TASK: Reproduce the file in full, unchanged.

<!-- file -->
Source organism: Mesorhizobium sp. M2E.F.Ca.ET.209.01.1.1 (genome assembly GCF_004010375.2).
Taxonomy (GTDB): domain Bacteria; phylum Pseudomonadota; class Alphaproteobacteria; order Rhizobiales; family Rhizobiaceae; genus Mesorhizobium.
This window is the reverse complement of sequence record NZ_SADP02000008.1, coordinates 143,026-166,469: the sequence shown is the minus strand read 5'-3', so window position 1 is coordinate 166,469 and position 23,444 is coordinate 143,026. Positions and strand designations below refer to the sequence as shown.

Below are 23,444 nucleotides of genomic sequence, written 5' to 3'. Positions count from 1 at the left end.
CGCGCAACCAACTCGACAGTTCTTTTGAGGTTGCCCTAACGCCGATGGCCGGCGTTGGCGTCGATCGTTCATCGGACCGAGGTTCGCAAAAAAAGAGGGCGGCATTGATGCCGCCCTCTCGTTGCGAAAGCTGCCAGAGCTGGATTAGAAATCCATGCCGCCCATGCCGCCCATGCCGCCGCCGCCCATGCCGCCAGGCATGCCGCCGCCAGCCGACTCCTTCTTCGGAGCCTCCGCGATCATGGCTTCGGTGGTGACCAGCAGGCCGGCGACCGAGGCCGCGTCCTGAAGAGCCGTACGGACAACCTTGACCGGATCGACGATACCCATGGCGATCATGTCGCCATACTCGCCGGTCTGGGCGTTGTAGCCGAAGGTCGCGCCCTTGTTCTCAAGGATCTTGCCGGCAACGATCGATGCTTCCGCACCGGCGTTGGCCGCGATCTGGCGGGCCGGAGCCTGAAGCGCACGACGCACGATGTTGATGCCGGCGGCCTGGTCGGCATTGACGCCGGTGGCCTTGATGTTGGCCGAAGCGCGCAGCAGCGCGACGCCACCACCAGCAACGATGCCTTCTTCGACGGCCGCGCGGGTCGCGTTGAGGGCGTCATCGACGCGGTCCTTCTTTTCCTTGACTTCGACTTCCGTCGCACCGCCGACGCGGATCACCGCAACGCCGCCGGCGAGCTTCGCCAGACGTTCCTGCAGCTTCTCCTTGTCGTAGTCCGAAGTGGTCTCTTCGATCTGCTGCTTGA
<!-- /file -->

Source organism: Mesorhizobium sp. M2E.F.Ca.ET.209.01.1.1 (genome assembly GCF_004010375.2).
Taxonomy (GTDB): domain Bacteria; phylum Pseudomonadota; class Alphaproteobacteria; order Rhizobiales; family Rhizobiaceae; genus Mesorhizobium.
This window is the reverse complement of sequence record NZ_SADP02000008.1, coordinates 143,026-166,469: the sequence shown is the minus strand read 5'-3', so window position 1 is coordinate 166,469 and position 23,444 is coordinate 143,026. Positions and strand designations below refer to the sequence as shown.

Below are 23,444 nucleotides of genomic sequence, written 5' to 3'. Positions count from 1 at the left end.
CGCGCAACCAACTCGACAGTTCTTTTGAGGTTGCCCTAACGCCGATGGCCGGCGTTGGCGTCGATCGTTCATCGGACCGAGGTTCGCAAAAAAAGAGGGCGGCATTGATGCCGCCCTCTCGTTGCGAAAGCTGCCAGAGCTGGATTAGAAATCCATGCCGCCCATGCCGCCCATGCCGCCGCCGCCCATGCCGCCAGGCATGCCGCCGCCAGCCGACTCCTTCTTCGGAGCCTCCGCGATCATGGCTTCGGTGGTGACCAGCAGGCCGGCGACCGAGGCCGCGTCCTGAAGAGCCGTACGGACAACCTTGACCGGATCGACGATACCCATGGCGATCATGTCGCCATACTCGCCGGTCTGGGCGTTGTAGCCGAAGGTCGCGCCCTTGTTCTCAAGGATCTTGCCGGCAACGATCGATGCTTCCGCACCGGCGTTGGCCGCGATCTGGCGGGCCGGAGCCTGAAGCGCACGACGCACGATGTTGATGCCGGCGGCCTGGTCGGCATTGACGCCGGTGGCCTTGATGTTGGCCGAAGCGCGCAGCAGCGCGACGCCACCACCAGCAACGATGCCTTCTTCGACGGCCGCGCGGGTCGCGTTGAGGGCGTCATCGACGCGGTCCTTCTTTTCCTTGACTTCGACTTCCGTCGCACCGCCGACGCGGATCACCGCAACGCCGCCGGCGAGCTTCGCCAGACGTTCCTGCAGCTTCTCCTTGTCGTAGTCCGAAGTGGTCTCTTCGATCTGCTGCTTGA